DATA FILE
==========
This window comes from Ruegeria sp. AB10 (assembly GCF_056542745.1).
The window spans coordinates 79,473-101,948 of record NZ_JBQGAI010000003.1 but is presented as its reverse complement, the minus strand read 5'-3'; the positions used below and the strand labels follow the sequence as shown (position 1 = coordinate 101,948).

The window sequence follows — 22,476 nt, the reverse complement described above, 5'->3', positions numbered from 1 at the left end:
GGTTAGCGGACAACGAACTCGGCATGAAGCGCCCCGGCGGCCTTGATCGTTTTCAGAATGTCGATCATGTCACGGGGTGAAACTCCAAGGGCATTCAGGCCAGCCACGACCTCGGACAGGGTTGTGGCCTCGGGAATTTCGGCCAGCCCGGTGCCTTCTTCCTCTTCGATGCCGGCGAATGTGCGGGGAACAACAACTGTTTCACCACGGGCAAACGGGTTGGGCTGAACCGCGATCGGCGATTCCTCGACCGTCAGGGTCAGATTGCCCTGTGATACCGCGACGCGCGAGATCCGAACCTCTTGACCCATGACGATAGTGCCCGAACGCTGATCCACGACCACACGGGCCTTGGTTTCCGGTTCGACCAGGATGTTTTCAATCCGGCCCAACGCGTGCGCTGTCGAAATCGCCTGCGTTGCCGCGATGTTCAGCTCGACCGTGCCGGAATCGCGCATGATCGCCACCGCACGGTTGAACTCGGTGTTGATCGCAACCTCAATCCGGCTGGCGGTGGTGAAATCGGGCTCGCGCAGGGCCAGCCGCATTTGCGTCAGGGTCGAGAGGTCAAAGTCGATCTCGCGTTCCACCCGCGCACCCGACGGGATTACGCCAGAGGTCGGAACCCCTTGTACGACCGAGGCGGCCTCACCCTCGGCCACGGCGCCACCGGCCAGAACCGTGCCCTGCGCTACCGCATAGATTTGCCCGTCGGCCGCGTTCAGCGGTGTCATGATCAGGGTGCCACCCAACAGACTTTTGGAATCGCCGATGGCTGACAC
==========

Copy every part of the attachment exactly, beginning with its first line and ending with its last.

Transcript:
This window comes from Ruegeria sp. AB10 (assembly GCF_056542745.1).
The window spans coordinates 79,473-101,948 of record NZ_JBQGAI010000003.1 but is presented as its reverse complement, the minus strand read 5'-3'; the positions used below and the strand labels follow the sequence as shown (position 1 = coordinate 101,948).

The window sequence follows — 22,476 nt, the reverse complement described above, 5'->3', positions numbered from 1 at the left end:
GGTTAGCGGACAACGAACTCGGCATGAAGCGCCCCGGCGGCCTTGATCGTTTTCAGAATGTCGATCATGTCACGGGGTGAAACTCCAAGGGCATTCAGGCCAGCCACGACCTCGGACAGGGTTGTGGCCTCGGGAATTTCGGCCAGCCCGGTGCCTTCTTCCTCTTCGATGCCGGCGAATGTGCGGGGAACAACAACTGTTTCACCACGGGCAAACGGGTTGGGCTGAACCGCGATCGGCGATTCCTCGACCGTCAGGGTCAGATTGCCCTGTGATACCGCGACGCGCGAGATCCGAACCTCTTGACCCATGACGATAGTGCCCGAACGCTGATCCACGACCACACGGGCCTTGGTTTCCGGTTCGACCAGGATGTTTTCAATCCGGCCCAACGCGTGCGCTGTCGAAATCGCCTGCGTTGCCGCGATGTTCAGCTCGACCGTGCCGGAATCGCGCATGATCGCCACCGCACGGTTGAACTCGGTGTTGATCGCAACCTCAATCCGGCTGGCGGTGGTGAAATCGGGCTCGCGCAGGGCCAGCCGCATTTGCGTCAGGGTCGAGAGGTCAAAGTCGATCTCGCGTTCCACCCGCGCACCCGACGGGATTACGCCAGAGGTCGGAACCCCTTGTACGACCGAGGCGGCCTCACCCTCGGCCACGGCGCCACCGGCCAGAACCGTGCCCTGCGCTACCGCATAGATTTGCCCGTCGGCCGCGTTCAGCGGTGTCATGATCAGGGTGCCACCCAACAGACTTTTGGAATCGCCGATGGCTGACAC